The country’s building and construction crisis will cost $6.2bn in remediation and associated costs, according to a report from Equity Economics.

The research analysed the additional costs to owners of remediating water leaks, fire safety breaches, structural failure, and combustible cladding, and associated costs in apartment buildings constructed in the last 10 years.

More than 3,400 apartment buildings across the country had defective, non-compliant combustible cladding installed, requiring remediation work to make the buildings safe, the report said.

Unfortunately, homeowners will likely foot the majority of the bill, according to Dave Noonan, general division national secretary at Construction, Forestry, Maritime, Mining and Energy Union (CFMEU).

“Australia's building and construction crisis will cost a staggering $6.2bn to fix apartments they've already paid for,” Noonan said.

In some cases, the remediation has been up to $165,000 per dwelling, according to Noonan.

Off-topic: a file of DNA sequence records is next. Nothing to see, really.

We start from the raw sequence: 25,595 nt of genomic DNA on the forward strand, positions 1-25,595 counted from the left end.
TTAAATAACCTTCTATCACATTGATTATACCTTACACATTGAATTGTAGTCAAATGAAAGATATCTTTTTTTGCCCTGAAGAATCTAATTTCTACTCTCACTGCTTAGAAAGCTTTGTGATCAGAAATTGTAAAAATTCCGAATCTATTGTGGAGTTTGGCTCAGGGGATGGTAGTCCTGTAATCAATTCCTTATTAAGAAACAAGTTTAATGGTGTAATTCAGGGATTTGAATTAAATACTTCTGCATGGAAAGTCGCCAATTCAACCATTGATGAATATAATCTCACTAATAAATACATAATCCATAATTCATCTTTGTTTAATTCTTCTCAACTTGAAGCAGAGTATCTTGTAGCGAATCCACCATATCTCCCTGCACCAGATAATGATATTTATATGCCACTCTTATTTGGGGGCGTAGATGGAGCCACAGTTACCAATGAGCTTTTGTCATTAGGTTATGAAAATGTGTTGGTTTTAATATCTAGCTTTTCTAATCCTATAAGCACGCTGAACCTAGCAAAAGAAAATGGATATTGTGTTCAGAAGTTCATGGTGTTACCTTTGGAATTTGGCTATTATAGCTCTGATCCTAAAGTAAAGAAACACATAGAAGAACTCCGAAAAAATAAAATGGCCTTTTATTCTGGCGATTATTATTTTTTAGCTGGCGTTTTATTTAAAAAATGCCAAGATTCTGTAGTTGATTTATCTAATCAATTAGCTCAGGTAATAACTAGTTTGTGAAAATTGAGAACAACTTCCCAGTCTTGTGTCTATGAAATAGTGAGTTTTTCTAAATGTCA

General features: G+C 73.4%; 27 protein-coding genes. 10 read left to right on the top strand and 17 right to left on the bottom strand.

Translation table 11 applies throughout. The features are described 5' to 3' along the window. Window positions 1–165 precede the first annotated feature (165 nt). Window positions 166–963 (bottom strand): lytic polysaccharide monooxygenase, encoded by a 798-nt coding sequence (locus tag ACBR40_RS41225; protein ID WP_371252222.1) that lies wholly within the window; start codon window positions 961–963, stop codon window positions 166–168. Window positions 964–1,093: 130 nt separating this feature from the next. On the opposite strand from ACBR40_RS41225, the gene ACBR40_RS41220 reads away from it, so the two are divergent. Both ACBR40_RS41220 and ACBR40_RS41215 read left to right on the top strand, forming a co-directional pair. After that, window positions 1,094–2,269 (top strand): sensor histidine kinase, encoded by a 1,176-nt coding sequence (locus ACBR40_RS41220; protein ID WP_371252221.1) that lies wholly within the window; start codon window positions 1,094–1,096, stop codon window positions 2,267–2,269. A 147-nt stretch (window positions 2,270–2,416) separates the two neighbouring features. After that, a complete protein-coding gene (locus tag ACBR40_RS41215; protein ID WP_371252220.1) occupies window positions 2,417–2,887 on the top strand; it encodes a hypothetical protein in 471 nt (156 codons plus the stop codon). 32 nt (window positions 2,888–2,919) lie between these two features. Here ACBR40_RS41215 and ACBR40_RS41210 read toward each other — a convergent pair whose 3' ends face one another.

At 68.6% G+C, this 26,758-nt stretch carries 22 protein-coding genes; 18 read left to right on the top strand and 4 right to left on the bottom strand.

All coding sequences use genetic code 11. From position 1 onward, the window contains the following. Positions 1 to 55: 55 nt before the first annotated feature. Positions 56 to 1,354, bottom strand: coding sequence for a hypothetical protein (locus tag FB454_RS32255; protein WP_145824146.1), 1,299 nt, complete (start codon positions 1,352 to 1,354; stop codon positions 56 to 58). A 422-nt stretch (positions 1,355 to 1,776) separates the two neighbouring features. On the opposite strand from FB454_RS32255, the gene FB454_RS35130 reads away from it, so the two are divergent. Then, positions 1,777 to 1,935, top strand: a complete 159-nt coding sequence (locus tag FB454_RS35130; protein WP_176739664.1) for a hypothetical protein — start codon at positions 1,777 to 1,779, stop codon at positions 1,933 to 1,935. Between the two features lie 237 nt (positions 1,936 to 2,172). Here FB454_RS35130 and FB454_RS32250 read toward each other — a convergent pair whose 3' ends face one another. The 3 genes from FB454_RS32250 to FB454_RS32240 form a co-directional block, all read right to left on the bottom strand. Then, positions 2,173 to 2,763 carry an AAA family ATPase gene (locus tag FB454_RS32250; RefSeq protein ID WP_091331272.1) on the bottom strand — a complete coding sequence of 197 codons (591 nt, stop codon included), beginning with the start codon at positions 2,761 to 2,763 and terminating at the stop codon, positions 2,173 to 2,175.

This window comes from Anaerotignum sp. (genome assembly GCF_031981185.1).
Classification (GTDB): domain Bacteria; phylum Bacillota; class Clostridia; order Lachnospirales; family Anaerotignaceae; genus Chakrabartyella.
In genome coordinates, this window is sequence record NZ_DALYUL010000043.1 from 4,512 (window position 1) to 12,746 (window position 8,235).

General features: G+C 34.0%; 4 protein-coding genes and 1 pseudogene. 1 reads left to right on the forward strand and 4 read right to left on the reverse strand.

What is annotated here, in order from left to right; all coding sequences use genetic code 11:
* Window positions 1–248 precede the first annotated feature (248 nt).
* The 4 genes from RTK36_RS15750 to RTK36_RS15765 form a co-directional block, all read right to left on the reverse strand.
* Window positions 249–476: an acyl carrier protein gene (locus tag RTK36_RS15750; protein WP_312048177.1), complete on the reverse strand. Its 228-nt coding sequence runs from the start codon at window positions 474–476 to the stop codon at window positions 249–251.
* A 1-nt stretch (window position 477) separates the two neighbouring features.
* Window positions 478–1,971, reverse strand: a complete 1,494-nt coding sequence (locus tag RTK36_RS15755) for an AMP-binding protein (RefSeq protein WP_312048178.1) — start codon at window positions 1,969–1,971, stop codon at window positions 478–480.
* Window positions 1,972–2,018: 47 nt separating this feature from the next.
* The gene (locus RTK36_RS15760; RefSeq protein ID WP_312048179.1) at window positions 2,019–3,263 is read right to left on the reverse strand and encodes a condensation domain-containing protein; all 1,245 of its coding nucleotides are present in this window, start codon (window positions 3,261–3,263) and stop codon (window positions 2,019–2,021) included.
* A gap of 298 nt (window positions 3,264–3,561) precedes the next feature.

The construction industry’s “obsession with deregulation” and “poor oversight by the government” caused the construction crisis, he said.

“It's the result of years of not enforcing building standards and of allowing (the) industry to 'self-approve' with little or no oversight. Often, it has fallen on the union to blow the whistle,” he said.

CFMEU is willing to work with the government to resolve these important issues for the community, Noonan said.

“We'll be producing detailed policy solutions and will work with the federal and state governments across Australia over the coming months. Now is the time to come together – not silence dissent,” he said.